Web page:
What makes Cabernet Sauvignon the best wine
Cabernet Sauvignon is among the best and most esteemed wine grapes in the world. This celebrated offspring of Cabernet Franc and Sauvignon Blanc is known for making tannic, powerful, age-worthy wines. A wine that can clobber your taste buds, and at times your pocketbook, deeply colored, brooding, almost scowling from the wine cabinet, just daring you to open it too soon. That said, don’t be afraid to get to know this spectacular varietal that delivers a rich, satisfying, and often memorable wine-drinking experience.
Native to and rising to prominence in the Bordeaux region of France, Cabernet Sauvignon is home where the growing season is long and the soils are warm. Bonus points if you have a gravelly vineyard! It has traveled throughout the world, finding success in warm soils producing highly regarded wines in Italy, Australia, California, and Washington State by delivering a consistent set of flavors.
Cabernet Sauvignon has a dominant aroma and flavors of black currant (cassis), black cherry, blackberry, and currants with robust acid and tannin. Aging brings notes of leather, cedar, tobacco or cigar humidor, graphite (a.k.a. pencil shavings). Although cooler growing conditions can favor the development of darker fruit flavors while warmer conditions favor red fruits, the presence of black currants on that first swirl suggests its Cabernet Sauvignon or a Cabernet dominant wine blend.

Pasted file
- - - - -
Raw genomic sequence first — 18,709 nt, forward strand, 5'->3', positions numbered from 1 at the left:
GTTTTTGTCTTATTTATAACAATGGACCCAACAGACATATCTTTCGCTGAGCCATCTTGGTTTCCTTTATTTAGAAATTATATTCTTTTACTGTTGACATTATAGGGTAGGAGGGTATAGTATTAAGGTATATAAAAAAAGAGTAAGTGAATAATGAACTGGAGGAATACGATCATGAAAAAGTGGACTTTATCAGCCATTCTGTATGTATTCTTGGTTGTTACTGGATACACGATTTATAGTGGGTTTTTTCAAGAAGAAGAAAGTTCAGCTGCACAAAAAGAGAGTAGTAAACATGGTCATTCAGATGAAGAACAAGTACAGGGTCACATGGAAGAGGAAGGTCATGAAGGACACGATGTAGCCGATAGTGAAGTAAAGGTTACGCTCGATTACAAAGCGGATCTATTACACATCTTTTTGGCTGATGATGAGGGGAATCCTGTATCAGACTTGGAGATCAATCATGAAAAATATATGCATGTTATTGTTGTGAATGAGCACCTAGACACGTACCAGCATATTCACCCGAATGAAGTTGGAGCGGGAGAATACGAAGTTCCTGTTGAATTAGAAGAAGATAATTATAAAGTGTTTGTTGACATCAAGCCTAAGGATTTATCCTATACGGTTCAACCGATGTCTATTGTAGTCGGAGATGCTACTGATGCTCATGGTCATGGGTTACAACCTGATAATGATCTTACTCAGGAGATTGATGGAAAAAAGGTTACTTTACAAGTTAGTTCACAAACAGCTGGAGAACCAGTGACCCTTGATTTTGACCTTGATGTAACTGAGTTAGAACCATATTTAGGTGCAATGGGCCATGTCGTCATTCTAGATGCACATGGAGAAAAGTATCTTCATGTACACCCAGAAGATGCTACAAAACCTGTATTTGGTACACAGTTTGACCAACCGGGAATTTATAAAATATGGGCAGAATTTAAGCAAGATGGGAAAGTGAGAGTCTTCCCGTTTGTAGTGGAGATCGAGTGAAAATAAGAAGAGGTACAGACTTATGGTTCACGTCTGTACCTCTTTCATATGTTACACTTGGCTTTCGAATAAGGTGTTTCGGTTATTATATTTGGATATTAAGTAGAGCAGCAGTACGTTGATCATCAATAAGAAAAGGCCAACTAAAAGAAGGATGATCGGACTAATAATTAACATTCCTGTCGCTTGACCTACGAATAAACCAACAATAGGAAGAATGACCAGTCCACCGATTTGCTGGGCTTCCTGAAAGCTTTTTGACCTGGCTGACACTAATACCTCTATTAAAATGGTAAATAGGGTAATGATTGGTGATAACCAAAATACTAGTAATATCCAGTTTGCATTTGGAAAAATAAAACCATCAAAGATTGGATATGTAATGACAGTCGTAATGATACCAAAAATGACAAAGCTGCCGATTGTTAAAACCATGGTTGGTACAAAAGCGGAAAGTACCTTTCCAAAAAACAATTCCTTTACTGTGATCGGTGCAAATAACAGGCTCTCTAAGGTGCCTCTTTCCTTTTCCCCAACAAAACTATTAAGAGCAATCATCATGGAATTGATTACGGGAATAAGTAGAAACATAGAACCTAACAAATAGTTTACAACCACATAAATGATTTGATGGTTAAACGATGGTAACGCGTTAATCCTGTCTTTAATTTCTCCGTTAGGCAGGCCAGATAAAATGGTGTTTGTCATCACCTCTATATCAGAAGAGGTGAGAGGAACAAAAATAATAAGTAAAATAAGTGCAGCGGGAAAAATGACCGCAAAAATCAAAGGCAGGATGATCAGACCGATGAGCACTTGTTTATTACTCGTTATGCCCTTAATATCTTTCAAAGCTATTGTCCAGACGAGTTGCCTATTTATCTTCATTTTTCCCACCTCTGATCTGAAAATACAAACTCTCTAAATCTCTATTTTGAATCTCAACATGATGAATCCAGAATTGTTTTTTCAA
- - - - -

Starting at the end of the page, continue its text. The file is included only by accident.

Another aroma component in under-ripe or cool site Cabernet is green bell pepper. Although some drinkers may choose to avoid wines with these flavors, they are common in Bordeaux varietals and present as complex savory characters such as olive or mint.
Cabernet Sauvignon has a strong affinity for oak and is often fermented in and aged in oak vessels which helps tame the abundant tannins from its thick skin and seeds.
It also has an affinity for blending. Cabernet Franc and Merlot are regular companions helping to round out and soften Cabernet Sauvignon. It then returns the favor adding structure and length to Cabernet Franc and Merlot wines. Look for Cabernet to join Sangiovese in wines from central Italy and many other indigenous Italian grapes elsewhere.
While Cabernet Sauvignon consistently delivers its black currants and black cherry characters almost everywhere, some aspects are highlighted by location and growing conditions. In general, Cabernet-dominated blends in Bordeaux (you aren’t likely to find a 100% Cabernet Sauvignon here) are more austere than New World wines which are typically are more fruit-forward. However, even in Bordeaux, Margaux wines are noted for expressive violet aromas and a more feminine character rather than the black fruit aromas elsewhere. In New World locations like Washington State, Cabernet Sauvignon produces highly structured yet fruit-forward wines with the familiar black fruit flavors, leather, and graphite, but adding a touch of dried herbs and mint.
A Google search will tell you Cabernet Sauvignon is the world’s most planted red wine grape. So now is the time to try some!